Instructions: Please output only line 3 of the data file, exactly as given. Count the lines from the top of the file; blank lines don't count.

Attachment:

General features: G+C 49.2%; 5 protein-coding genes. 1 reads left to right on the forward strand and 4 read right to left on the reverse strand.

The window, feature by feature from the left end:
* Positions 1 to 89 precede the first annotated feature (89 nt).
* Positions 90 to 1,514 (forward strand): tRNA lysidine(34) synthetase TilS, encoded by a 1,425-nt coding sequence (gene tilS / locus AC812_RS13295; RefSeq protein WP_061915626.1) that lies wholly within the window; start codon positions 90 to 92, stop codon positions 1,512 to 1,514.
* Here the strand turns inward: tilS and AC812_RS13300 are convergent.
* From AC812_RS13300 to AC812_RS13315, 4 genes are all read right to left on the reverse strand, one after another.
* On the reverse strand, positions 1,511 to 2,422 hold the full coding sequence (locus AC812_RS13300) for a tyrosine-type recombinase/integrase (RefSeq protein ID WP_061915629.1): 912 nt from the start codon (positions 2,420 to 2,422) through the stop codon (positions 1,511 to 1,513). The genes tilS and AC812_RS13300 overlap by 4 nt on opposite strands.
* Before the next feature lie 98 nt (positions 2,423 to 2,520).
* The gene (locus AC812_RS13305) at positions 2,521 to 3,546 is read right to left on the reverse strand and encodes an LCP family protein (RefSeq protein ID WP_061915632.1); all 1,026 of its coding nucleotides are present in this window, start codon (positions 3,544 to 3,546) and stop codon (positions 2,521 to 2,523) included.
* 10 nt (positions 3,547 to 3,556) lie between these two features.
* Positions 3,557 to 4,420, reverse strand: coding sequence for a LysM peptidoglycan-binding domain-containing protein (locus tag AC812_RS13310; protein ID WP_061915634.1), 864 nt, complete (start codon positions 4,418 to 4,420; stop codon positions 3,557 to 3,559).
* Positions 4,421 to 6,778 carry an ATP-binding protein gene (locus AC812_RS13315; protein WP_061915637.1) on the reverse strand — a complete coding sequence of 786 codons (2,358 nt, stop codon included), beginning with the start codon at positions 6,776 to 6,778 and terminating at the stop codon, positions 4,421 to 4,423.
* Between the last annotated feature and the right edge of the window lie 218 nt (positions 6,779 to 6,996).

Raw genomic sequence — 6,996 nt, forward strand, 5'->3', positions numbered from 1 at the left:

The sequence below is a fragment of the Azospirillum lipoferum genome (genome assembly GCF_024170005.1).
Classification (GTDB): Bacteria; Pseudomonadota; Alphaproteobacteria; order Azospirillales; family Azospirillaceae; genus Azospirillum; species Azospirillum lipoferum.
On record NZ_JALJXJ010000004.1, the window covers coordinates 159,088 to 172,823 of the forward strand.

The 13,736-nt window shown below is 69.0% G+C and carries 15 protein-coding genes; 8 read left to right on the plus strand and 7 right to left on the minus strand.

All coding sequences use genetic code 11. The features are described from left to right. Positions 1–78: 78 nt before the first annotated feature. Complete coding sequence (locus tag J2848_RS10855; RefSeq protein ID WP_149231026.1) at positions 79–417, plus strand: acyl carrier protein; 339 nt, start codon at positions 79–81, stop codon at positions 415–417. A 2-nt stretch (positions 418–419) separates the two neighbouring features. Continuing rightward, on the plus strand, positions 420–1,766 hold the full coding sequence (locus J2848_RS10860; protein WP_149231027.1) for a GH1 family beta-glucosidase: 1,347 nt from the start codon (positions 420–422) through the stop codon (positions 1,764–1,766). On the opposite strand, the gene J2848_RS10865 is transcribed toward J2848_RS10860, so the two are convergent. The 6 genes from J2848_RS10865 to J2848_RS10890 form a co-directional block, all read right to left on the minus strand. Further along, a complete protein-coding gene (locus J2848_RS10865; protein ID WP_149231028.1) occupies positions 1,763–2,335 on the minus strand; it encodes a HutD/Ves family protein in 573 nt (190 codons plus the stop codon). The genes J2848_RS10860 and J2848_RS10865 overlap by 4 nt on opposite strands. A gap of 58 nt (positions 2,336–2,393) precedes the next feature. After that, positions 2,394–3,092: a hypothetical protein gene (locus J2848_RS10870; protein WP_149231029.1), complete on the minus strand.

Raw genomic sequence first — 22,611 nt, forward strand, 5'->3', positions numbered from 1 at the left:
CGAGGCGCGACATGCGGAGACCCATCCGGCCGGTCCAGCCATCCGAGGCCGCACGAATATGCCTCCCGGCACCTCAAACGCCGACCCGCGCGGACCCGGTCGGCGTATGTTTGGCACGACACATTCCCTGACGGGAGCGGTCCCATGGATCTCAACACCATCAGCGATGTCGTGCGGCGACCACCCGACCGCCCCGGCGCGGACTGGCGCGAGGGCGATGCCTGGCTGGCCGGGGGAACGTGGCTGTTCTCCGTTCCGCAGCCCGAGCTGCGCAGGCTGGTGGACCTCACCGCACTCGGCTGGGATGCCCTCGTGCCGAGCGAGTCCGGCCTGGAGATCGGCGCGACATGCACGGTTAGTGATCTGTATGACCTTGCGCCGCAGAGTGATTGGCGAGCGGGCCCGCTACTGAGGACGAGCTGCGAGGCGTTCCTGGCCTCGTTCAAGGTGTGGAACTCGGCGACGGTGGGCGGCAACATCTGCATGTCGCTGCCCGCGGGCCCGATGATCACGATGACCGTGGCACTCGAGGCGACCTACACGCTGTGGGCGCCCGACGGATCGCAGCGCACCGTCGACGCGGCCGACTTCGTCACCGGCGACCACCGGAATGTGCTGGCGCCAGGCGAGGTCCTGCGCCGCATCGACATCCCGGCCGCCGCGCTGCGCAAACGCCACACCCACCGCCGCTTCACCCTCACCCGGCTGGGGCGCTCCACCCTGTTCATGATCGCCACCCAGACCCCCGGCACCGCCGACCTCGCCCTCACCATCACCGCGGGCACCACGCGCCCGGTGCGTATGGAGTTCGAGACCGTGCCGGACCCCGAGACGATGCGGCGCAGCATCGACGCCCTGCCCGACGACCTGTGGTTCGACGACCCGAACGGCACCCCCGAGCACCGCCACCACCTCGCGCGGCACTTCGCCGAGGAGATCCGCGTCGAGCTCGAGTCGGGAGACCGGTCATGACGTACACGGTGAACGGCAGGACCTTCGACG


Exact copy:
* Positions 1 to 89 precede the first annotated feature (89 nt).